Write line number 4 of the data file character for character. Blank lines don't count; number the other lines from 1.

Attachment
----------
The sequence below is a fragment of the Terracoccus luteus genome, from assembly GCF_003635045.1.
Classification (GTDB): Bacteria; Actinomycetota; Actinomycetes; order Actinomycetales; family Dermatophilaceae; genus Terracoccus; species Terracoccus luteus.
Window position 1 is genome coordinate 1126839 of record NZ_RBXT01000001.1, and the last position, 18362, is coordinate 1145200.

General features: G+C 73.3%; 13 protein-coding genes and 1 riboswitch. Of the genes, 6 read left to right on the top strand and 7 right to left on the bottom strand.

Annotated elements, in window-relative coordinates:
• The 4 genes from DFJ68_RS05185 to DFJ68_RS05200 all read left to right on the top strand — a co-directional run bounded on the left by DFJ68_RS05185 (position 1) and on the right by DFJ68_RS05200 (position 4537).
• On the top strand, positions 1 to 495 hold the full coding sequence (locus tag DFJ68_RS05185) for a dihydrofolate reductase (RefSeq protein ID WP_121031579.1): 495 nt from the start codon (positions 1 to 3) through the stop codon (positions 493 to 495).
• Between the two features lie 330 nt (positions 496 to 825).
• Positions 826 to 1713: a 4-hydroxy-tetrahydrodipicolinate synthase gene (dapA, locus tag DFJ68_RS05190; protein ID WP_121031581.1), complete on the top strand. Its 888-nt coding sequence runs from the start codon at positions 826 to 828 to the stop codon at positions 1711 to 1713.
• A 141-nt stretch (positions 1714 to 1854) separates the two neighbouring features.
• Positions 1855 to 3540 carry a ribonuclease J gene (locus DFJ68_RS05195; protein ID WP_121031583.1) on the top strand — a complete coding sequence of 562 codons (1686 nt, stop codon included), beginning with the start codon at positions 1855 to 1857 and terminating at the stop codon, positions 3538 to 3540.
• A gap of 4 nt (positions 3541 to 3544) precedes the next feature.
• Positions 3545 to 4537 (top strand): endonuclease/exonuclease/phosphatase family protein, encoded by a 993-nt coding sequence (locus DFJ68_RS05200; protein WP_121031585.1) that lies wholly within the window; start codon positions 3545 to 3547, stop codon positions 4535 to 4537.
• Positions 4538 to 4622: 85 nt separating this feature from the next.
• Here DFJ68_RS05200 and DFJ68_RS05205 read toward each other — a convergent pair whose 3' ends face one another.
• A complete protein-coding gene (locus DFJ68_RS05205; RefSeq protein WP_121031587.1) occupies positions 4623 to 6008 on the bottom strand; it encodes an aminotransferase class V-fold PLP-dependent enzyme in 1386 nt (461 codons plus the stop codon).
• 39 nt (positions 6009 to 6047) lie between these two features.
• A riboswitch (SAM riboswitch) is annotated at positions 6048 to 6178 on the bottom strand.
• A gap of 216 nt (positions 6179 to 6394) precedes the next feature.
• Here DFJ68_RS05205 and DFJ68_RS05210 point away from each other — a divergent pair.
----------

General features: G+C 73.3%; 13 protein-coding genes and 1 riboswitch. Of the genes, 6 read left to right on the top strand and 7 right to left on the bottom strand.